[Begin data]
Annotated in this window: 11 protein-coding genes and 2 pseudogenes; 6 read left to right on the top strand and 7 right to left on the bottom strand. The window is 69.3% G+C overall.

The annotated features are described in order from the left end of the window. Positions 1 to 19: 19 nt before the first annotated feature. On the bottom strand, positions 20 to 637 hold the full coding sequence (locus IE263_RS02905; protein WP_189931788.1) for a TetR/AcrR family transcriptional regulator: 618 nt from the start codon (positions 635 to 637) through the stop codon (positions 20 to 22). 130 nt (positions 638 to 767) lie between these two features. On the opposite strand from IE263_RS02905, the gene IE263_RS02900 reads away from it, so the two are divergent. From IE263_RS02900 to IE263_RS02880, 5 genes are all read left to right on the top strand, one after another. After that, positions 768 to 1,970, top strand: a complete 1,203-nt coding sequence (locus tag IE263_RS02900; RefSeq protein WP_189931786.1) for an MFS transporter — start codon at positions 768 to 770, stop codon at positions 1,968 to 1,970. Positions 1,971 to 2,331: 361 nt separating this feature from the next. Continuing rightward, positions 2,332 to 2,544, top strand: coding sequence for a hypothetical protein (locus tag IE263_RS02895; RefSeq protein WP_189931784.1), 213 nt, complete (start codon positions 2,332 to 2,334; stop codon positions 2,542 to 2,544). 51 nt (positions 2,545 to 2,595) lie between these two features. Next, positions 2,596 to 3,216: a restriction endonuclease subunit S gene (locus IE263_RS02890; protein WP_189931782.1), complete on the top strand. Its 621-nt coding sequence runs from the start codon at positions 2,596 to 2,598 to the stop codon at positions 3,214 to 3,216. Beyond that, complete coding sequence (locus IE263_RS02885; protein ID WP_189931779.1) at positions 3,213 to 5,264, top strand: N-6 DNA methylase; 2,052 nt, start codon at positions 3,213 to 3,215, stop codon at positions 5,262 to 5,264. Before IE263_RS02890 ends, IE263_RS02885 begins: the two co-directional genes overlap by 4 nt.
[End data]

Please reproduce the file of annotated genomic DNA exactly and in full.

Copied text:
Annotated in this window: 11 protein-coding genes and 2 pseudogenes; 6 read left to right on the top strand and 7 right to left on the bottom strand. The window is 69.3% G+C overall.

The annotated features are described in order from the left end of the window. Positions 1 to 19: 19 nt before the first annotated feature. On the bottom strand, positions 20 to 637 hold the full coding sequence (locus IE263_RS02905; protein WP_189931788.1) for a TetR/AcrR family transcriptional regulator: 618 nt from the start codon (positions 635 to 637) through the stop codon (positions 20 to 22). 130 nt (positions 638 to 767) lie between these two features. On the opposite strand from IE263_RS02905, the gene IE263_RS02900 reads away from it, so the two are divergent. From IE263_RS02900 to IE263_RS02880, 5 genes are all read left to right on the top strand, one after another. After that, positions 768 to 1,970, top strand: a complete 1,203-nt coding sequence (locus tag IE263_RS02900; RefSeq protein WP_189931786.1) for an MFS transporter — start codon at positions 768 to 770, stop codon at positions 1,968 to 1,970. Positions 1,971 to 2,331: 361 nt separating this feature from the next. Continuing rightward, positions 2,332 to 2,544, top strand: coding sequence for a hypothetical protein (locus tag IE263_RS02895; RefSeq protein WP_189931784.1), 213 nt, complete (start codon positions 2,332 to 2,334; stop codon positions 2,542 to 2,544). 51 nt (positions 2,545 to 2,595) lie between these two features. Next, positions 2,596 to 3,216: a restriction endonuclease subunit S gene (locus IE263_RS02890; protein WP_189931782.1), complete on the top strand. Its 621-nt coding sequence runs from the start codon at positions 2,596 to 2,598 to the stop codon at positions 3,214 to 3,216. Beyond that, complete coding sequence (locus IE263_RS02885; protein ID WP_189931779.1) at positions 3,213 to 5,264, top strand: N-6 DNA methylase; 2,052 nt, start codon at positions 3,213 to 3,215, stop codon at positions 5,262 to 5,264. Before IE263_RS02890 ends, IE263_RS02885 begins: the two co-directional genes overlap by 4 nt.